This morning's plenary considered "Regime Politics and the Roberts Court." Moderated by Stephen Griffin (Tulane), the panel featured Pamela Karlan (Stanford), Thomas Keck (Syracuse), and Neil Siegel (Duke). As Griffin explained, the aim of "regime politics" analyses in political science is to explain constitutional doctrine by reference to the governing partisan coalition of which the Court may be a part. In this regard, such analyses seek to situate the Court in the broader context of American politics, political regimes, and governing coalitions. While Justices may reflect the Presidents that nominated them, and the time at which they were nominated, they may also respond to broader political changes and social movements.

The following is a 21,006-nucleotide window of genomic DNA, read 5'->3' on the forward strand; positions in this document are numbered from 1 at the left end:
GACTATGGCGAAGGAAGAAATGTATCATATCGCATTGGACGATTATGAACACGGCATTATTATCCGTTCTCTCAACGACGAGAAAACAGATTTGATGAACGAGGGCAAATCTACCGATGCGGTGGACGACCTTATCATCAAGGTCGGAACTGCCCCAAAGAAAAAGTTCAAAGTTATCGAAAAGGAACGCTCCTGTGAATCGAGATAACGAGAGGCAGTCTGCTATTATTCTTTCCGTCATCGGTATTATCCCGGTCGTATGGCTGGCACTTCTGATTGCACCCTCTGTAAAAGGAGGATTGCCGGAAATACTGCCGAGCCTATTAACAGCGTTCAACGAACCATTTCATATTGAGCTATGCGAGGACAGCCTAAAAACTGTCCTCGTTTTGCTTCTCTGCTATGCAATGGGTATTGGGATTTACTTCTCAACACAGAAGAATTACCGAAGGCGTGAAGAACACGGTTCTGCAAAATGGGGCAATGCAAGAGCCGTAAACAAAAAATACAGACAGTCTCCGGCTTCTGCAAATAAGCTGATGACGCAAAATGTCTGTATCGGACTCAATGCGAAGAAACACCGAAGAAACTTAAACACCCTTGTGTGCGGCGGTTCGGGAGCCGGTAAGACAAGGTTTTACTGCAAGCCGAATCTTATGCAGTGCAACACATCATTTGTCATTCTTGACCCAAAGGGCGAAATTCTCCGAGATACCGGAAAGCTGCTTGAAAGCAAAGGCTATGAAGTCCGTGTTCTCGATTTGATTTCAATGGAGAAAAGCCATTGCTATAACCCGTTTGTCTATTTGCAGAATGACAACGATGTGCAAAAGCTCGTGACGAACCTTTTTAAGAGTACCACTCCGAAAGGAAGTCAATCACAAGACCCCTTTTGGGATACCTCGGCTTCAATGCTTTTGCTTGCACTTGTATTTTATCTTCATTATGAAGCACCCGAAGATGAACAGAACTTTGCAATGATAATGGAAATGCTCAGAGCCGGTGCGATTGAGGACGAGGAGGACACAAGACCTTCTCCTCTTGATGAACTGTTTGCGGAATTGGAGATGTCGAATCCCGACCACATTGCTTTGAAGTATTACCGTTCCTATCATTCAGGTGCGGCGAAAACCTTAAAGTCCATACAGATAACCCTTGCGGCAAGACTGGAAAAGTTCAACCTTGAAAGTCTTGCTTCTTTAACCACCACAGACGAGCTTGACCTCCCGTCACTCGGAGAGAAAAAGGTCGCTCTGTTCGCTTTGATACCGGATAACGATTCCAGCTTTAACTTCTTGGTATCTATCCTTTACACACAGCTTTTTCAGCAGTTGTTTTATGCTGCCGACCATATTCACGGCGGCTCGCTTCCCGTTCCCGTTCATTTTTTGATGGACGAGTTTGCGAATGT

Thomas Keck noted that regime politics may produce certain predictions about how a given Court will act. For instance, if one views the Court as part of a governing partisan coalition, one might expect the Court to support the governing coalition's policies. According to Keck, over half of the Roberts Court's decisions the Court endorsed the position urged by the Office of the Solicitor General in a brief to the Court, and an even greater percentage of the Court's decisions could be characterized as "wins" for the policy positions that the Bush Administration favors, explicitly or otherwise. Here Keck included cases in which the Court reached results that he believes the Administration favored even if no SG brief was filed, or even if an SG brief was filed (perhaps reluctantly, due to institutional constraints or other considerations) on the other side.